A darker, quieter Tokyo begins its return to normalcy

Most of the capital’s 30m. residents weren’t fazed by the slight increase in radiation. It was the foreigners, who watch int'l news outlets, who fled.

tokyo japan_311 (photo credit: GIL SHEFLER)
tokyo japan_311
(photo credit: GIL SHEFLER)
TOKYO – As usual, early on Sunday evening, the intersection at Hachiko Square, the local equivalent of Times Square or Piccadilly Circus, teemed with people eating, drinking, socializing and shopping. But Hachiko is a very different place than it was just over a week ago, before an earthquake and tsunami laid waste to large swaths of the northeast and created a severe crisis at the nuclear power plant in Fukushima some 120 miles north of here.
The urban landmark’s massive neon signs and video screens, which used to cast their bright light on locals emerging from the busy train station, have given way to semi-darkness. Bidding to conserve electricity, the authorities have turned off about 60 percent of the street lights and all the lighting above street level.
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“They’re trying to save power because they lost power from the nuclear reactors,” Lindsey Sartoris, a Canadian expat who teaches English to children, explained. “It’s hard to keep things running so they’ve been doing a lot of blackouts and they’ve asked companies not to use up power.”
To be fair, there’s still no need to bring a flashlight from home, but the usually dazzling square now looks much like any other.
Several other noticeable austerity measures are in place around town to help prevent power shortages. A few railway lines are canceled, while others have reduced their services; a large number of cash and ticket machines are switched off, and the city’s stores and restaurants, which used to stay open until the last train at 1 a.m., now close at around 6 or 7 p.m. By 9, the streets of Tokyo are largely empty.
Other aspects of life, however, are returning to normal. Work resumed at the start of last week. The supermarkets, which were raided by customers fearing shortages, are now packed with every kind of food imaginable, and boast full shelves of meat, dairy and vegetable products. Only a few rows of non-perishable foodstuffs that can be stored for an emergency remain empty.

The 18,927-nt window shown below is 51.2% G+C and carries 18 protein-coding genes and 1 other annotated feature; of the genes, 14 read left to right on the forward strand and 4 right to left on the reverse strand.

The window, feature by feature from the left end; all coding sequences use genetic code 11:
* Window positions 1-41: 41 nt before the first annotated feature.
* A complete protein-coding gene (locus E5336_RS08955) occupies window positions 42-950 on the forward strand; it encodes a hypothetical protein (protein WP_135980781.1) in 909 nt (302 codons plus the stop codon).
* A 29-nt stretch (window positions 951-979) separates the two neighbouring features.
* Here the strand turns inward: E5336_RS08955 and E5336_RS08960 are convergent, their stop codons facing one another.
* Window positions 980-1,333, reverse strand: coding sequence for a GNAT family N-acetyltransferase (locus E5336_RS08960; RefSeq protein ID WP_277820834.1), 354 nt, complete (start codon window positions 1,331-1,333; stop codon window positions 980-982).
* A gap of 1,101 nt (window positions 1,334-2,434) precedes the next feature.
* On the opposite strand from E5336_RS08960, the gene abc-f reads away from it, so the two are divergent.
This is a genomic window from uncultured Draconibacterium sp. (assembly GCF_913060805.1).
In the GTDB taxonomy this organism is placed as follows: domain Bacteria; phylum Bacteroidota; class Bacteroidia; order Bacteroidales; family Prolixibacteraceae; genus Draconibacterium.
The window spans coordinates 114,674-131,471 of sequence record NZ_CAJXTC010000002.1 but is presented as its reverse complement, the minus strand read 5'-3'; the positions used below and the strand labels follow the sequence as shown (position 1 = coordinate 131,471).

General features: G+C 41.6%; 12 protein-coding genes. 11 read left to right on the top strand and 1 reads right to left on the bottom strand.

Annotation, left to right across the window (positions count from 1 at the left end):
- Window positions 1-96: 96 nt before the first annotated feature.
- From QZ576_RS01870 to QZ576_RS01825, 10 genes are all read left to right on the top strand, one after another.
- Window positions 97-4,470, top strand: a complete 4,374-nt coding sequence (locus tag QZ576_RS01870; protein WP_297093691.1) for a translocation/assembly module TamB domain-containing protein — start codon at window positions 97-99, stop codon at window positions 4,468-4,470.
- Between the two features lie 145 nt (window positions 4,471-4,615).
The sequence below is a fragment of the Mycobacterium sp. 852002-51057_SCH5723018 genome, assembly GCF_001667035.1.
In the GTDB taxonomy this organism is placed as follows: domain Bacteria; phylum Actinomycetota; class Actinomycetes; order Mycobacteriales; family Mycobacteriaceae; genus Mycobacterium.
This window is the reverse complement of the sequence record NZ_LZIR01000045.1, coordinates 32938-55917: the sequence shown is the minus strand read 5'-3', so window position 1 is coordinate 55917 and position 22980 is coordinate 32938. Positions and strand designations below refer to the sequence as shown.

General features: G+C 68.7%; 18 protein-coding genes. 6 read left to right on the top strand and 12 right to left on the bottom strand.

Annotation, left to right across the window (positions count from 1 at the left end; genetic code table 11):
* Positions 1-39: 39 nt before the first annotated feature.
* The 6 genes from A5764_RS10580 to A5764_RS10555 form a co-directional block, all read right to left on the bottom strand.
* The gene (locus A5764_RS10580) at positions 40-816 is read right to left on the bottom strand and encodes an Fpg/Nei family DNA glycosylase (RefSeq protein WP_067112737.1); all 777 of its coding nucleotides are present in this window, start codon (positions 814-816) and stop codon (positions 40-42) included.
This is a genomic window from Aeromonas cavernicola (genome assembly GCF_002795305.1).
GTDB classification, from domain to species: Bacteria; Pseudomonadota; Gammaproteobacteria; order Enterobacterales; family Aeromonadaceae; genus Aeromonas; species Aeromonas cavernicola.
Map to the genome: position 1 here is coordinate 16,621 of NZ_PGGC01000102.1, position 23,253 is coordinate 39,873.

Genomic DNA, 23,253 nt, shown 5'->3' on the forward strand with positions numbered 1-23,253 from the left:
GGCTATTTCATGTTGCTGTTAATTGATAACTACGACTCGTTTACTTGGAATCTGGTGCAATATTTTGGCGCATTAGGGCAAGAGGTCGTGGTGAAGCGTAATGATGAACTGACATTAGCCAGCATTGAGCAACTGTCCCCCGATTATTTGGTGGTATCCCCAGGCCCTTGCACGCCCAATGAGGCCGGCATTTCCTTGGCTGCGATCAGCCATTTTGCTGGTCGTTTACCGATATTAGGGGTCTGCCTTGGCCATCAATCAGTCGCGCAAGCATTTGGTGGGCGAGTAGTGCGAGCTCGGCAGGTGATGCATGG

“My wife asked me to bring home a sack of rice,” Takeshi Koga, a Japanese executive who works in Osaka but returns to his family in Tokyo for the weekends, told The Jerusalem Post on the bullet train to the capital on Saturday. “She said there were lines for some foods in Tokyo at the time, so I brought rice and eggs.”
The Shinkansen bullet train, which shot through the serene Japanese countryside en route to Tokyo, was almost full that day, despite the slight increase in radiation levels detected in the city last week. The vast majority of Tokyo’s 30 million residents have stayed put throughout the crisis, and do not appear to be very worried.
Those that did leave were mostly foreigners and expatriates. They had followed reports in the international media that differed in tone from the more subdued coverage appearing in the local press.
Hotels in the southern Japanese city of Hiroshima, which was destroyed by an atomic bomb at the end of World War II, were, ironically, fully occupied by tourists and expats and a few locals who went there to avoid the nuclear crisis in Tokyo, a Western expat in Osaka told me.
“I think the Japanese government did not tell the exact truth to the Japanese people,” said Sartoris, who chose to remain in Tokyo. “They lied in a couple of cases in the past. Some people are worried that they aren’t telling them the severity of the situation to avoid a mass panic, but no one left.
“The Japanese trust the government and listen to them,” Sartoris added. “This is a country where everyone depends on each other. I think the West is making it too big of a crisis, but the Japanese aren’t telling us everything either.”
Even before the disaster, which Prime Minister Naoto Kan has called the worst to hit the country since World War II, Japan already had its fair share of woes. The economy, which has stagnated for the better part of two decades, was recently overtaken by China, relegating it to the world’s third largest by size. In addition, the population is aging rapidly and has been sharply decreasing since 2005.
The precarious situation at Fukushima adds another, potentially much more hazardous element into the mix. As long as one cannot rule out the possibility of a meltdown, the Japanese government will likely be unable to divert its attention and resources toward the wider economic rebuilding process, and the once bright lights of Hachiko Square will have to remain dim.